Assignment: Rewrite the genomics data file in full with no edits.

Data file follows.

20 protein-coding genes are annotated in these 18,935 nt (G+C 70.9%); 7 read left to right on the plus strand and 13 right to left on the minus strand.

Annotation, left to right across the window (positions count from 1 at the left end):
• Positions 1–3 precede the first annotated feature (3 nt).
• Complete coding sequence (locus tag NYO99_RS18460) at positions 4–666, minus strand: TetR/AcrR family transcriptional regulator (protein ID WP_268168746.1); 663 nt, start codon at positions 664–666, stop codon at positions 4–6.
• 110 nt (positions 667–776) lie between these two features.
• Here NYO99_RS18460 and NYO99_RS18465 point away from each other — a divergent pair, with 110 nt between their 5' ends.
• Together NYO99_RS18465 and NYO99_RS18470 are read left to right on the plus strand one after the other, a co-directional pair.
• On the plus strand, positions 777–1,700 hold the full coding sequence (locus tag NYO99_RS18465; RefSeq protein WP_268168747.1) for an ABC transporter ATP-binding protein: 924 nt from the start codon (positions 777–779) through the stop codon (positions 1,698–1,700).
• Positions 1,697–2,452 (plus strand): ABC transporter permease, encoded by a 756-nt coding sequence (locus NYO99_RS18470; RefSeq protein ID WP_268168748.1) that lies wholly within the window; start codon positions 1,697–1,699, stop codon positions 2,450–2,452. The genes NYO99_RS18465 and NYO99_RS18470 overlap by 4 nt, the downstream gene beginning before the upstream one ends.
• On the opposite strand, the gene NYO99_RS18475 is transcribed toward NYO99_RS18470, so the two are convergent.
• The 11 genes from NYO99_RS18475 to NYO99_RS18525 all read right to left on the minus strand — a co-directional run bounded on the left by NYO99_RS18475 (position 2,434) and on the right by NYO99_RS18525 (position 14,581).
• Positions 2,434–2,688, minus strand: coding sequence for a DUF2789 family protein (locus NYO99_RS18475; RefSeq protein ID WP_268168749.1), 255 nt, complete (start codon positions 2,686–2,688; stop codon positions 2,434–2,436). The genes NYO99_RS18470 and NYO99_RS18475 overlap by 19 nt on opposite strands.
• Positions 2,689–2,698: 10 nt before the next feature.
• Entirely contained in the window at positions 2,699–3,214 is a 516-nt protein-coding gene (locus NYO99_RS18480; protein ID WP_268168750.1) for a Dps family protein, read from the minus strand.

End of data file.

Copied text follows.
20 protein-coding genes are annotated in these 18,935 nt (G+C 70.9%); 7 read left to right on the plus strand and 13 right to left on the minus strand.

Annotation, left to right across the window (positions count from 1 at the left end):
• Positions 1–3 precede the first annotated feature (3 nt).
• Complete coding sequence (locus tag NYO99_RS18460) at positions 4–666, minus strand: TetR/AcrR family transcriptional regulator (protein ID WP_268168746.1); 663 nt, start codon at positions 664–666, stop codon at positions 4–6.
• 110 nt (positions 667–776) lie between these two features.
• Here NYO99_RS18460 and NYO99_RS18465 point away from each other — a divergent pair, with 110 nt between their 5' ends.
• Together NYO99_RS18465 and NYO99_RS18470 are read left to right on the plus strand one after the other, a co-directional pair.
• On the plus strand, positions 777–1,700 hold the full coding sequence (locus tag NYO99_RS18465; RefSeq protein WP_268168747.1) for an ABC transporter ATP-binding protein: 924 nt from the start codon (positions 777–779) through the stop codon (positions 1,698–1,700).
• Positions 1,697–2,452 (plus strand): ABC transporter permease, encoded by a 756-nt coding sequence (locus NYO99_RS18470; RefSeq protein ID WP_268168748.1) that lies wholly within the window; start codon positions 1,697–1,699, stop codon positions 2,450–2,452. The genes NYO99_RS18465 and NYO99_RS18470 overlap by 4 nt, the downstream gene beginning before the upstream one ends.
• On the opposite strand, the gene NYO99_RS18475 is transcribed toward NYO99_RS18470, so the two are convergent.
• The 11 genes from NYO99_RS18475 to NYO99_RS18525 all read right to left on the minus strand — a co-directional run bounded on the left by NYO99_RS18475 (position 2,434) and on the right by NYO99_RS18525 (position 14,581).
• Positions 2,434–2,688, minus strand: coding sequence for a DUF2789 family protein (locus NYO99_RS18475; RefSeq protein ID WP_268168749.1), 255 nt, complete (start codon positions 2,686–2,688; stop codon positions 2,434–2,436). The genes NYO99_RS18470 and NYO99_RS18475 overlap by 19 nt on opposite strands.
• Positions 2,689–2,698: 10 nt before the next feature.
• Entirely contained in the window at positions 2,699–3,214 is a 516-nt protein-coding gene (locus NYO99_RS18480; protein ID WP_268168750.1) for a Dps family protein, read from the minus strand.